There’s even a bill in front of Congress to do just that, HR 975, the Respect State Marijuana Laws Act, introduced by Rep. Dana Rohrabacher, R-Calif., in 2017. It has bipartisan sponsorship, divided roughly evenly between Republicans and Democrats.

So why are Gardner, et al. attacking Sessions instead of speaking out in favor of new legislation?

Well, for one thing, it’s easy. Passing bills is work, denouncing Sessions requires only a press release — or in this case, a few tweets.

It’s also safer. Congress has been surprisingly willing to let the executive branch take over its lawmaking functions through regulatory measures, executive orders and “prosecutorial discretion.” That’s because then the executive branch takes the blame, while members of Congress don’t have to take a stand.

And it’s for that reason that, even though I favor marijuana legalization, I approve of what Sessions has done. He’s basically told Congress that if they don’t like the marijuana laws that are on the books, they need to get off their butts and change them. As an executive official, he’s telling the legislative branch that he’s going to respect the constitutional separation of powers, which means that if the law is changed it will have to be changed by the lawmakers.

As reported in Politico, Sessions’ action may make the legalization of marijuana more likely, as a lot of legislators who have been trying to have it both ways are forced to take a position. Sen. Patrick Leahy, D-Vt., for example, who refused to discuss his position on marijuana legalization with Politico “just a few weeks ago,” is now pledging to fight for legalization.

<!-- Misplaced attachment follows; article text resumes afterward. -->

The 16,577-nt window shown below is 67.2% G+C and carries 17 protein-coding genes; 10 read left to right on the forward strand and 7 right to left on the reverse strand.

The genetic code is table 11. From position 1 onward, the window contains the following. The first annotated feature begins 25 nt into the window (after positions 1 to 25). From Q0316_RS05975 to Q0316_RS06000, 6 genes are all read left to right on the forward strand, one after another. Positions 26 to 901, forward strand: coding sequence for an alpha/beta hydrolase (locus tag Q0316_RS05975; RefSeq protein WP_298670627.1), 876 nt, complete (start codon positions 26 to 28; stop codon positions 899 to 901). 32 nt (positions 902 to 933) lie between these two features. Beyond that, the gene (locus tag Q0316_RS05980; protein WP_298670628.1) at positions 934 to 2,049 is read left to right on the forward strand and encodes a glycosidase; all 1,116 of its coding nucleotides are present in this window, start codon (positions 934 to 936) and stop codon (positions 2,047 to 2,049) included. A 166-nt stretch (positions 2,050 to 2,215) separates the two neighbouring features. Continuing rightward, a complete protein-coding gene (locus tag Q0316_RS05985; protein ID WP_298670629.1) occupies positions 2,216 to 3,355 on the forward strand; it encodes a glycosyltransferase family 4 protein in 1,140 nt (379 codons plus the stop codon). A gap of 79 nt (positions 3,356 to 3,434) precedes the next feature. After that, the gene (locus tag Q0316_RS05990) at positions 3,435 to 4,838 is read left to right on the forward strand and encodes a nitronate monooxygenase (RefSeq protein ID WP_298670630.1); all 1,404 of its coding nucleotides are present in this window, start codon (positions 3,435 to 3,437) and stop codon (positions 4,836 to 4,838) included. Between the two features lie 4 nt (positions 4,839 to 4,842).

And he’s not alone. Marijuana means jobs and tax revenues in many states, and if the Justice Department won’t promise to ignore the federal law, there will be a lot of pressure on Congress to change the law.

And that’s exactly how the system is supposed to work. Members of Congress would rather have it both ways, of course, because they’re politicians and talking out of both sides of their mouths is standard procedure. But we get better government when people have to take a stand, and face the voters. Looks like that’s going to happen here, for which we can thank Attorney General Sessions.
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George K
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April 15th, 2018, 3:55 pm #26

https://www.washingtonpost.com/politics ... 9053815183
wrote:President Trump has promised a top Senate Republican that he will support congressional efforts to protect states that have legalized marijuana — defusing a months-long standoff between Sen. Cory Gardner and the administration over Justice Department nominees.

In January, the Colorado Republican said he would block all DOJ nominations after Attorney General Jeff Sessions issued a memo that heightened the prospect of a federal marijuana crackdown in states that had legalized the substance. Gardner’s home state made recreational marijuana legal in 2014.